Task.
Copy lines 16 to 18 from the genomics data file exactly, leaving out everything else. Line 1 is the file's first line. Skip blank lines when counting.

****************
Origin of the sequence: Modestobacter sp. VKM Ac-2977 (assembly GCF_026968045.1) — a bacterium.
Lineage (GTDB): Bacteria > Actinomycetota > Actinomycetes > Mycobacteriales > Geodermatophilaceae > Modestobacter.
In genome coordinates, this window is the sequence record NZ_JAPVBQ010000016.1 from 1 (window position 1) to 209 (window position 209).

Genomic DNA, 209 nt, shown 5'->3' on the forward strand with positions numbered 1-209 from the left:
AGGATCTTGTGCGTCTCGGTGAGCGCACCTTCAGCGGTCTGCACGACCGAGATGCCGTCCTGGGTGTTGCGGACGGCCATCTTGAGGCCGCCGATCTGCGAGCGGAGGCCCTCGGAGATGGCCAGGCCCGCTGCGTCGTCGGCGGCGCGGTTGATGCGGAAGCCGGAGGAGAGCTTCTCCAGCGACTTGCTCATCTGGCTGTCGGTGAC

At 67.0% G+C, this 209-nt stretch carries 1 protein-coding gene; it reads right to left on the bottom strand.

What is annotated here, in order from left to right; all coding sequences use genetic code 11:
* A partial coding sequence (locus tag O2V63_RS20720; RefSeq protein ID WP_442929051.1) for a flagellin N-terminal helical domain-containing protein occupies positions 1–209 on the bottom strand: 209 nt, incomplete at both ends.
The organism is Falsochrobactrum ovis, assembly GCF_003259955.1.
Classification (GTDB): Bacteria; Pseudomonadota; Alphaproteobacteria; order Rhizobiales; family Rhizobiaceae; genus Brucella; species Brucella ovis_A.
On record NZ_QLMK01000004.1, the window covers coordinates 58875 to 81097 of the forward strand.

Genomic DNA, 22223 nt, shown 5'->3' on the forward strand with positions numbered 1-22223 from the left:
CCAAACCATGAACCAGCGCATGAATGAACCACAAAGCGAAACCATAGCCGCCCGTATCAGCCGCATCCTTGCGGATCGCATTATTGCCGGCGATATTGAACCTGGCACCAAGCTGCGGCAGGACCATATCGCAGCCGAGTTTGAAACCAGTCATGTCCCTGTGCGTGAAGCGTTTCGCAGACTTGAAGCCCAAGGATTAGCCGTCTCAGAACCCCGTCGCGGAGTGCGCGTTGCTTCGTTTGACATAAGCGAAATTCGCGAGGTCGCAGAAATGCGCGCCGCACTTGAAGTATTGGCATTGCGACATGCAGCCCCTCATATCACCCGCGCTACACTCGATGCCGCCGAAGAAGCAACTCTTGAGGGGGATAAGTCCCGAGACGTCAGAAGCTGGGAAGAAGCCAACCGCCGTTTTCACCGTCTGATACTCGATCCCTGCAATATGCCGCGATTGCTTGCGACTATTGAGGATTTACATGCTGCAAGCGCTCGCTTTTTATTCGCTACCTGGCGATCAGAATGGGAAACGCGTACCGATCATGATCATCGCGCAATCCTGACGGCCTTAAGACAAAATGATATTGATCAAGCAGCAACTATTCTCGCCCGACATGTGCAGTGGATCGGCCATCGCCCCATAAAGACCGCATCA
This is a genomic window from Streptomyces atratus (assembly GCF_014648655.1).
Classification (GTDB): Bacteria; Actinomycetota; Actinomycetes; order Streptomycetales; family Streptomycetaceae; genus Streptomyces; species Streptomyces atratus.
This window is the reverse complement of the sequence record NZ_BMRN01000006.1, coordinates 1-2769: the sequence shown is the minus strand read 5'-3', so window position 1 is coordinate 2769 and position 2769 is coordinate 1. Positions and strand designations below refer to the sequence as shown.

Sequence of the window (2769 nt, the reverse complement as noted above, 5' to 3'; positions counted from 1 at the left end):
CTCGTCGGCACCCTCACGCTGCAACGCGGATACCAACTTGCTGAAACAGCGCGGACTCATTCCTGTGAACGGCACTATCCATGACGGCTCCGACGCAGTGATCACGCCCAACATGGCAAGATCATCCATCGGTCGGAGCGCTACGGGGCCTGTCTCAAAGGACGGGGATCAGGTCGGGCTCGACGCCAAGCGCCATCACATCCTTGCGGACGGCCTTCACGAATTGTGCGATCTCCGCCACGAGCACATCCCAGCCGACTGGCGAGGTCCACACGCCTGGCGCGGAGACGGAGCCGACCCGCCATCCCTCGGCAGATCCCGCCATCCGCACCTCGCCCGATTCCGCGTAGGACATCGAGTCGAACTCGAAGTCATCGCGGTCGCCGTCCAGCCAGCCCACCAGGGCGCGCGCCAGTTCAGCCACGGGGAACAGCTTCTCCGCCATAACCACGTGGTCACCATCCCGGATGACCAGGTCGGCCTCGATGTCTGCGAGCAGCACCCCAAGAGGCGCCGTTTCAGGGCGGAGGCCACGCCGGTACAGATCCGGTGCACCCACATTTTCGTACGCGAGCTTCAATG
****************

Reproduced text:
This window is the reverse complement of the sequence record NZ_BMRN01000006.1, coordinates 1-2769: the sequence shown is the minus strand read 5'-3', so window position 1 is coordinate 2769 and position 2769 is coordinate 1. Positions and strand designations below refer to the sequence as shown.

Sequence of the window (2769 nt, the reverse complement as noted above, 5' to 3'; positions counted from 1 at the left end):
CTCGTCGGCACCCTCACGCTGCAACGCGGATACCAACTTGCTGAAACAGCGCGGACTCATTCCTGTGAACGGCACTATCCATGACGGCTCCGACGCAGTGATCACGCCCAACATGGCAAGATCATCCATCGGTCGGAGCGCTACGGGGCCTGTCTCAAAGGACGGGGATCAGGTCGGGCTCGACGCCAAGCGCCATCACATCCTTGCGGACGGCCTTCACGAATTGTGCGATCTCCGCCACGAGCACATCCCAGCCGACTGGCGAGGTCCACACGCCTGGCGCGGAGACGGAGCCGACCCGCCATCCCTCGGCAGATCCCGCCATCCGCACCTCGCCCGATTCCGCGTAGGACATCGAGTCGAACTCGAAGTCATCGCGGTCGCCGTCCAGCCAGCCCACCAGGGCGCGCGCCAGTTCAGCCACGGGGAACAGCTTCTCCGCCATAACCACGTGGTCACCATCCCGGATGACCAGGTCGGCCTCGATGTCTGCGAGCAGCACCCCAAGAGGCGCCGTTTCAGGGCGGAGGCCACGCCGGTACAGATCCGGTGCACCCACATTTTCGTACGCGAGCTTCAATG